Claudia would like to thank Joyce Norris-Montanari for her assistance in writing this month's colum.

If you are embarking on your first data warehouse project, at some point you will choose whether to purchase or grow your own extraction, transformation and load (ETL) software. The right decision depends on your situation.

ETL products are getting cheaper and easier to use every day. In addition, they are becoming more complex, robust and plentiful. The truth is that they can dramatically reduce the time required for maintenance and upkeep of the ETL environment. So, why would anyone grow his or her own?

Although data warehousing is not new, the success of your maiden project is not at all guaranteed. Even if you have all your ducks in a row, your project may still be constrained by a number of factors which may limit your ability to purchase off- the-shelf ETL software.

For one, you may be doing a proof of concept. If you are, then you won't have time for the overhead of evaluating, selecting, purchasing, installing and learning an ETL package. What's more, you probably have a programming staff that is already familiar with your legacy database and operating environment.

More importantly, you may not have the budget to purchase your ETL software. The first iteration will usually include capital budget items that will survive to support subsequent phases. Many times, the initial costs of the data warehouse hardware and software leave little funding available for nice-to-haves such as packaged ETL software.

If you are unable to buy an ETL product for whatever reason, consider these points when building your own:

  • Many operational source systems include unload utilities. Make an inventory of what you have available and evaluate them for ETL use.
  • You can often utilize legacy database logs to control change data capture.
  • Many database systems include load utilities. Use them where you can.
  • In all cases, make sure your programmers document the transformation rules employed during the first iteration (more than just COBOL code!).

Later, after a successful first iteration, your custom ETL environment will probably grow in complexity. Be sure to monitor the amount of time consumed by ongoing ETL maintenance and enhancements. These measurements will be a great help when you need to justify the ETL tool purchase.
In preparation for a conversion to a packaged ETL tool, familiarize yourself with the latest selection of products, get some references from other organizations that are running that tool in an environment similar to yours and determine whether the tool will save you enough time in the long run to justify the purchase.

Consider having the vendor do a proof of concept for you. The proof of concept should have a very narrow scope (three complex algorithms), should last about three days and should be free.

If you are certain that a purchase is justified, consider these points when evolving into full use of your new tool:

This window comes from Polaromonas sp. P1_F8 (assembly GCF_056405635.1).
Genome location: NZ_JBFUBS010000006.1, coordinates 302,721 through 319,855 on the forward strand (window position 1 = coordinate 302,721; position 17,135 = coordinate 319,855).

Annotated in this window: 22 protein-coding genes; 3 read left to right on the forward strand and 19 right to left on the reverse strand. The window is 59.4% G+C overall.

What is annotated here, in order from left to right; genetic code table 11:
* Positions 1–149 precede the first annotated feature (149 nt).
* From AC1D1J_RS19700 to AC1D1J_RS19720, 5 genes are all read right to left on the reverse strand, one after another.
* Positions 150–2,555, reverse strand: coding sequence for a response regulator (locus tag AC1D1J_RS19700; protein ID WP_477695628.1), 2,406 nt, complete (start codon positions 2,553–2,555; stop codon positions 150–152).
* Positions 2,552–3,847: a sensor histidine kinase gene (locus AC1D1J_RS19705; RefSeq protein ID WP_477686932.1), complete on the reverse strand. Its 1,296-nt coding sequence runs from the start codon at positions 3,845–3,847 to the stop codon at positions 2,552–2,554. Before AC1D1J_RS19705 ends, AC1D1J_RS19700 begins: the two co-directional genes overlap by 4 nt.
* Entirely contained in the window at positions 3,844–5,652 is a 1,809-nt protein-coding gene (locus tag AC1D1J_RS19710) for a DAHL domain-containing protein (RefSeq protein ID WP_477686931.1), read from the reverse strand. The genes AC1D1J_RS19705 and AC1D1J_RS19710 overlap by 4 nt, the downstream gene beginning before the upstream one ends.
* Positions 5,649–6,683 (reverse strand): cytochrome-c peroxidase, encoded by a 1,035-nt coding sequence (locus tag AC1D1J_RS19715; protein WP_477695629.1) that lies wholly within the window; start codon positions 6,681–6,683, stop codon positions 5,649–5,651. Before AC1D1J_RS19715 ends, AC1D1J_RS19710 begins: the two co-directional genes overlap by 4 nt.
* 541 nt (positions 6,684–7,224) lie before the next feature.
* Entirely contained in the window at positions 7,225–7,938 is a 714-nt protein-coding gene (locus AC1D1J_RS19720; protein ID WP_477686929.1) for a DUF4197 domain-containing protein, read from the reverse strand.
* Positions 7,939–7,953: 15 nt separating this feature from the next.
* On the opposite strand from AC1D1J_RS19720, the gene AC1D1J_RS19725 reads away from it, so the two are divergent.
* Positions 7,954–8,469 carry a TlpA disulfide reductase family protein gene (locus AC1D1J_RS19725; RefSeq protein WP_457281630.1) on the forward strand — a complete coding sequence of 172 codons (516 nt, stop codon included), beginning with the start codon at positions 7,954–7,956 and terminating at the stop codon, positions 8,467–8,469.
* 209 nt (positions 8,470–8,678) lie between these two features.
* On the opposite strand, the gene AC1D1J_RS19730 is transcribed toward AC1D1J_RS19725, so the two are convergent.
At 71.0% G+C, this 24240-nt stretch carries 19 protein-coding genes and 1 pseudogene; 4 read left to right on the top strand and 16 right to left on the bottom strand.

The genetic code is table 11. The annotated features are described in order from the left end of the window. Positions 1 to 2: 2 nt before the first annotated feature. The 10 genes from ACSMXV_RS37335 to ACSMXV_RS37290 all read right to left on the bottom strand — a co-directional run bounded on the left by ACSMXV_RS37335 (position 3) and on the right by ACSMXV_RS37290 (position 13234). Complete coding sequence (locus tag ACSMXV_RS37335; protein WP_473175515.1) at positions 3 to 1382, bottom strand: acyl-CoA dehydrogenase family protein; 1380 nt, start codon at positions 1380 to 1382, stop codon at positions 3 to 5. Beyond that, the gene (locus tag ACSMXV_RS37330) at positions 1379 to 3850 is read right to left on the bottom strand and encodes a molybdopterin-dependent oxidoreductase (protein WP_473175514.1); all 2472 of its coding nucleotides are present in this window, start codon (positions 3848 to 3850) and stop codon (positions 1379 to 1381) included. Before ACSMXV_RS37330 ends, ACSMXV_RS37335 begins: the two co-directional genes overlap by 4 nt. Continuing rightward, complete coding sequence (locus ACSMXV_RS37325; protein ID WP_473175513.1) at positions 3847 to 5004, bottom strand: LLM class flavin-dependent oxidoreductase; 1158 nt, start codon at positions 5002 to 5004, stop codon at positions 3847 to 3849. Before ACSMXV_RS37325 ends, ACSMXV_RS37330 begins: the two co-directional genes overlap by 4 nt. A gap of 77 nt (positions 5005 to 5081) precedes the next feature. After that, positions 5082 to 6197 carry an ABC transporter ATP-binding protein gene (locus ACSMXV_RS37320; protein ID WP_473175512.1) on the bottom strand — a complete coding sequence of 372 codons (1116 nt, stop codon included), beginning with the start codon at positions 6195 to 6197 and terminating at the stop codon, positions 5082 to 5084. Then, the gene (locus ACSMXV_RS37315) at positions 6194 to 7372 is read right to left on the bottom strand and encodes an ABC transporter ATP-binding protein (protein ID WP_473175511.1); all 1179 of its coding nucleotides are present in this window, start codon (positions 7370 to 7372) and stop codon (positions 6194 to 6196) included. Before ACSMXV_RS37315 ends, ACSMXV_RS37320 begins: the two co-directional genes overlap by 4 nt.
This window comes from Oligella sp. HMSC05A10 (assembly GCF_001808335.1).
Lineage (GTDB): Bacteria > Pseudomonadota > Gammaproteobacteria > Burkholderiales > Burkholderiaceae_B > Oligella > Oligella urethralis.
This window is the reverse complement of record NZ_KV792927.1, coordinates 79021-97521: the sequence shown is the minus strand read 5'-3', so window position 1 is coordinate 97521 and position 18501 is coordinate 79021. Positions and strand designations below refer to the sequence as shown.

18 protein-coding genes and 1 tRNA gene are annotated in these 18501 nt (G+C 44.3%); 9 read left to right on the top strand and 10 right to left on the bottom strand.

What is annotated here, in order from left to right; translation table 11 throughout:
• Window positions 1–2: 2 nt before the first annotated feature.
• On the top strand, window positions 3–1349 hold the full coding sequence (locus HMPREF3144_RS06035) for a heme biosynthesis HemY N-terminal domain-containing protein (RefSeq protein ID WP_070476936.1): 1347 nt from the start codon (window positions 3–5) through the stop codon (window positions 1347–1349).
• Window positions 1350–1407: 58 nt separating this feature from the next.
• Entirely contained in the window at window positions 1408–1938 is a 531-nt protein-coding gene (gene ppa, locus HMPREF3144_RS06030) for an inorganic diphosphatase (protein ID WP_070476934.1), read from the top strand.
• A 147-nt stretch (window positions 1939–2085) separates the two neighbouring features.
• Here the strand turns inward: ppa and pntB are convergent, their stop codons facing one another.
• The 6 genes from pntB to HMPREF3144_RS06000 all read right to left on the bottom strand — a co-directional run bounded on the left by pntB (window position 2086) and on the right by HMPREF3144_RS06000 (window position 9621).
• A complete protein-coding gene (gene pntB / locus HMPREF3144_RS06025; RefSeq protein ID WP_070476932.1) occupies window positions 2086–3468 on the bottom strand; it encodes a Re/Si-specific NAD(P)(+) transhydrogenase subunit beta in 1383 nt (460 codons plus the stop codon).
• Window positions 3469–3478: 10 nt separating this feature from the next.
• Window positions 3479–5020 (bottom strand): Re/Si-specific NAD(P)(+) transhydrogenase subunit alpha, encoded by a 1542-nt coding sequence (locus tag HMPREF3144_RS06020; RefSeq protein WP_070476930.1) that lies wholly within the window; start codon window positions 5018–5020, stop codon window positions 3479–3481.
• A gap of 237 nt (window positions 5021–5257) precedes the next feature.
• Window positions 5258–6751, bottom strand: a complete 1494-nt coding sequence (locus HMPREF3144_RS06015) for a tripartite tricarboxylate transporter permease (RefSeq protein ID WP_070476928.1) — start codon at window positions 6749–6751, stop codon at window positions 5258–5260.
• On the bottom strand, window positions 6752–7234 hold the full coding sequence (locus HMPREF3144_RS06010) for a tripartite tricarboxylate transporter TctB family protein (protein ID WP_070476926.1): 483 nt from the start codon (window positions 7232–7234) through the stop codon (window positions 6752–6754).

• Take the introductory class for the product and work through any tutorial.
  • Become very familiar with any debugging and logging features offered by the product.
  • Read the developer's guide and any other documents offered by the software vendor.
  • Use the product to deliver information to the new data marts ­ to a relational database management system for a star schema, a multidimensional database management system, a statistical subset (flat file) of data or a proprietary exploration database.
  • Use caution when using the scheduling system, if available, to call existing programs or procedures. This may not be the most efficient way to launch the ETL programs ­ they may run faster in their native environment.
  • Look for any areas in the current processes where the new ETL product can improve efficiency. For instance, start eliminating the staging area in the relational database management system and start using the file structures within the product.
  • Use enhancements such as loading files into memory for lookup or decode tables.
  • Get a good understanding of the meta data within the product and identify uses for administrative, technical and business users.
  • Look for reusability of modules within the product.
  • Take advantage of the many built-in transformation routines within the product.
  • Convert the remaining delivery of data marts into the product. Older data marts, that will eventually go away, may best be left alone until they are no longer needed. At that point, you can delete the programming modules and database structures that make up the data mart and delivery process.
  • Take any advanced classes offered on the product.
  • Take advantage of any parallelism features offered by the product.
  • Slowly convert the hand-coded acquisition programs to take full advantage of the features of the ETL product. As changes are required, convert these programs and file structures to work within the ETL product.

In summary, neither building nor buying is better by default. If you have to build first, do not forget the benefits of buying. Your ability to react quickly to changes in your corporate information factory (CIF) environment will improve your success; and packaged ETL tools, the plumbing of the CIF, often enhance your reaction time. Finally, if you are planning to buy an ETL tool sometime in the future, the longer you delay the purchase, the harder it may be to justify it and the more difficult the conversion.
Joyce Norris-Montanari is director of Technology Services for Intelligent Solutions, Inc. She may be contacted at

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